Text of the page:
The Darden editorial team recently sat down with alumnus Scott Price (MBA ’90), executive vice president and chief administration officer of Walmart International and president and CEO of Walmart Asia, for a discussion on how to best prepare for a global career path.
As a leader of international teams, I’m sometimes asked what advice I would give those interested in pursuing global careers. And that’s a really, really tough question. There is no one global career path, but I think there are several critical factors to it.
The first is learn a second language. There’s a bilingual nature in whatever economy you choose.
The second is put some stakes down in Asia. When I was finishing the Darden MBA/M.A. program, I had spent six months in Japan. I was frustrated by the fact that no company in the recruiting process would consider sending me back to Japan. In hindsight, what I realize is I didn’t understand enough of business to communicate in terms that worked for them, which would have been “I’ll go as a local hire.” They thought I wanted to be a full-on expat, which is very expensive, and therefore what value are you adding at that stage in your career? None. So I sold everything and had the backup plan of parents back home if it all went pear-shaped.
If you are 26, 27, 28 years old and unencumbered, go and do a local-hire stint. That early experience and early grounding is critical. And then if, for family or life reasons, you migrate back to the U.S., you have that fundamental resume foundation that gives you the credibility for a globally oriented career.
Understand human relationships. I spent a lot of time and energy understanding international business environments. Because I find it interesting; I find people interesting. Where I find individuals have been successful in global careers is when they have invested the energy to understand three parts of human relationships: How do friendships get formed? How does one mentor? How does conflict get resolved?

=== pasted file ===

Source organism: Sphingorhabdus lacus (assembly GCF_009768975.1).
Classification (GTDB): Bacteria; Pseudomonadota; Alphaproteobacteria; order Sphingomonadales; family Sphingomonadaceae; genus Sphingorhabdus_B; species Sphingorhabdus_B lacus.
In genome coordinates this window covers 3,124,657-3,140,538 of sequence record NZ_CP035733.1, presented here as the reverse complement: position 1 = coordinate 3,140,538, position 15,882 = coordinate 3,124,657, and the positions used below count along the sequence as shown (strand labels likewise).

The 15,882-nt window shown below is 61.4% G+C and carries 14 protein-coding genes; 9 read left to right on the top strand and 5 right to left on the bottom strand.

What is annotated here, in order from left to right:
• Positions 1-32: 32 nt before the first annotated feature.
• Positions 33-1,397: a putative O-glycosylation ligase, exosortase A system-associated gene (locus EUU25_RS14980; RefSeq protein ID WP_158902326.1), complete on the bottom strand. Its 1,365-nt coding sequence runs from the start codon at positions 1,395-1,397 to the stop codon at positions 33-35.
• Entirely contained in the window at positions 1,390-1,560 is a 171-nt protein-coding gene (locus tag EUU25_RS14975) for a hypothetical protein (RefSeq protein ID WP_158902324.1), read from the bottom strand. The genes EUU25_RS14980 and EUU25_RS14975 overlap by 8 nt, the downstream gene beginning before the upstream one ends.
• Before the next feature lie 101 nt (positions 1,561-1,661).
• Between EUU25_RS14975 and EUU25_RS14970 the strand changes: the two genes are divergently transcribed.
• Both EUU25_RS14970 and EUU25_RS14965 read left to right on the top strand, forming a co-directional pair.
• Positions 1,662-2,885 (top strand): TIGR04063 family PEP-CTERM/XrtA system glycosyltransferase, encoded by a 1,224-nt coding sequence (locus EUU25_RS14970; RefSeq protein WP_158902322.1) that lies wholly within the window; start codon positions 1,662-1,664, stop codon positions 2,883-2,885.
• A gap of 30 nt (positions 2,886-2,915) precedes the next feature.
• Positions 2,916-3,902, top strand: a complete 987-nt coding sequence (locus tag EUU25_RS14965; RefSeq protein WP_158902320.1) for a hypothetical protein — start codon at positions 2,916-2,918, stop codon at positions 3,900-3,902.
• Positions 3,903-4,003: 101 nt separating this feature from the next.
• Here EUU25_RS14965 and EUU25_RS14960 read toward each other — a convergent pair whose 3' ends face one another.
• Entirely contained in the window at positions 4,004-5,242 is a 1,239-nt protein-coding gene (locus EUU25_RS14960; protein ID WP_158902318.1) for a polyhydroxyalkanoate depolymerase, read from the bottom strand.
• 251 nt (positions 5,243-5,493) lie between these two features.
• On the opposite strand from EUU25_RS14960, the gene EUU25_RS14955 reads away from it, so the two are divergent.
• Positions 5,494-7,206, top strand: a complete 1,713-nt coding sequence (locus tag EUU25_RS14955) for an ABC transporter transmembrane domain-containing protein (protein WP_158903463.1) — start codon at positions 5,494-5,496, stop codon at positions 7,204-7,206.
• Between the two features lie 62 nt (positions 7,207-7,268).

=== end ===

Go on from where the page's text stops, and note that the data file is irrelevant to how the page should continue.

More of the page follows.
Adapt your approach. Americans generally tend to have a single approach to conflict, which is straightforward. It’s highly communicative and it is fast moving. It’s very different in other cultures. The Asian culture is hierarchical, and in a conflict situation, Asians prioritize respecting seniority, whereas Westerners are very comfortable challenging authority. It is a completely different way of behaving and thinking and importantly managing disagreement or conflict. For Asians in a multinational environment, they have to be able to create the same kind of ambidextrous capability to be able to challenge authority, as Westerners have to learn how to respect authority, even though their instincts may be to challenge its authority.
Global business is complex in large part due to country cultures. Even though you may be talking to someone who works for a global company and there’s a culture within that company, it is the core of the societal culture that drives behavior.
Develop an enterprise perspective. In my case, the Darden education gave me a foundational understanding of how the enterprise works. And so with that cultural understanding, I was able to see through cultural differences and connect business issues, for instance, from HR to finance, that maybe other people weren’t able to connect.
Be willing to take risks. Being a professional ex-pat with no home anywhere is risky. We did it for 25 years. There were many times early on when my wife and I were saying, well, if it all goes downhill from here, I guess we’re moving in with my mom — which didn’t give me a lot of marital credits. So when I made the decision to leave my first company, which is a great company, and they are today a great vendor partner for Walmart, it was because I didn’t feel like my career was progressing. And so I was willing to take the risk. I was with them for 12 years, and I’m programmed for loyalty, but I felt like I was not going to get where I wanted to go so took the decision to move country and company to DHL. You have to take risks. If you are so risk-averse that you are willing to compromise your career path, you will probably end up disappointed or frustrated by what you didn’t achieve versus what your ambitions were.